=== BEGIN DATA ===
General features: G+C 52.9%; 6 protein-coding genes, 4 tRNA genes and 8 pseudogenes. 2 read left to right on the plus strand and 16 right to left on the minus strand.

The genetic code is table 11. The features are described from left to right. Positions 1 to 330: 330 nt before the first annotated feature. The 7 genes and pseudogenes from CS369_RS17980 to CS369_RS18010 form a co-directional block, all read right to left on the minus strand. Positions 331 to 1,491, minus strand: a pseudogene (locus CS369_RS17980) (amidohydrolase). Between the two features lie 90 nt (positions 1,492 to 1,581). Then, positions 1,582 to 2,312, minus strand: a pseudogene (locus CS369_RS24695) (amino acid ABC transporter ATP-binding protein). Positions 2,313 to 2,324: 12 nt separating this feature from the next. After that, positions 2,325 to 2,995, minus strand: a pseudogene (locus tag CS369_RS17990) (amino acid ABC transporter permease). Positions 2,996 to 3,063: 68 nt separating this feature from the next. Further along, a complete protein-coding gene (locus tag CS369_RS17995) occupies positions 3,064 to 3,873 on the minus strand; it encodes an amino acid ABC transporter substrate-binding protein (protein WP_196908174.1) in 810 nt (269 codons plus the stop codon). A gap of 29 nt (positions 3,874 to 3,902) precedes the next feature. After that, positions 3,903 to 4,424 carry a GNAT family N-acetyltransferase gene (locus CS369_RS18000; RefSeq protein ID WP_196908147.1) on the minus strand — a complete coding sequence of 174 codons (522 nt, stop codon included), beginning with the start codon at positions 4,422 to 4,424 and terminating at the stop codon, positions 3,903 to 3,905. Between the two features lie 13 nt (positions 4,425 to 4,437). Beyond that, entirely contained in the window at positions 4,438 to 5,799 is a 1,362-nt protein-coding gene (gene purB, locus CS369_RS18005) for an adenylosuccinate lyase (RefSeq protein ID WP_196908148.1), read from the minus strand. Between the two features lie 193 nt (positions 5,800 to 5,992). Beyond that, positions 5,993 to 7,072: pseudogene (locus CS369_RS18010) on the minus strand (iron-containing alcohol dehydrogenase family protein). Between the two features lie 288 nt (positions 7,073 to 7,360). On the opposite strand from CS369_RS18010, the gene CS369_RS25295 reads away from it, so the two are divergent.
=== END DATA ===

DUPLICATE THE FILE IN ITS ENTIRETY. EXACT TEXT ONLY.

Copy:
General features: G+C 52.9%; 6 protein-coding genes, 4 tRNA genes and 8 pseudogenes. 2 read left to right on the plus strand and 16 right to left on the minus strand.

The genetic code is table 11. The features are described from left to right. Positions 1 to 330: 330 nt before the first annotated feature. The 7 genes and pseudogenes from CS369_RS17980 to CS369_RS18010 form a co-directional block, all read right to left on the minus strand. Positions 331 to 1,491, minus strand: a pseudogene (locus CS369_RS17980) (amidohydrolase). Between the two features lie 90 nt (positions 1,492 to 1,581). Then, positions 1,582 to 2,312, minus strand: a pseudogene (locus CS369_RS24695) (amino acid ABC transporter ATP-binding protein). Positions 2,313 to 2,324: 12 nt separating this feature from the next. After that, positions 2,325 to 2,995, minus strand: a pseudogene (locus tag CS369_RS17990) (amino acid ABC transporter permease). Positions 2,996 to 3,063: 68 nt separating this feature from the next. Further along, a complete protein-coding gene (locus tag CS369_RS17995) occupies positions 3,064 to 3,873 on the minus strand; it encodes an amino acid ABC transporter substrate-binding protein (protein WP_196908174.1) in 810 nt (269 codons plus the stop codon). A gap of 29 nt (positions 3,874 to 3,902) precedes the next feature. After that, positions 3,903 to 4,424 carry a GNAT family N-acetyltransferase gene (locus CS369_RS18000; RefSeq protein ID WP_196908147.1) on the minus strand — a complete coding sequence of 174 codons (522 nt, stop codon included), beginning with the start codon at positions 4,422 to 4,424 and terminating at the stop codon, positions 3,903 to 3,905. Between the two features lie 13 nt (positions 4,425 to 4,437). Beyond that, entirely contained in the window at positions 4,438 to 5,799 is a 1,362-nt protein-coding gene (gene purB, locus CS369_RS18005) for an adenylosuccinate lyase (RefSeq protein ID WP_196908148.1), read from the minus strand. Between the two features lie 193 nt (positions 5,800 to 5,992). Beyond that, positions 5,993 to 7,072: pseudogene (locus CS369_RS18010) on the minus strand (iron-containing alcohol dehydrogenase family protein). Between the two features lie 288 nt (positions 7,073 to 7,360). On the opposite strand from CS369_RS18010, the gene CS369_RS25295 reads away from it, so the two are divergent.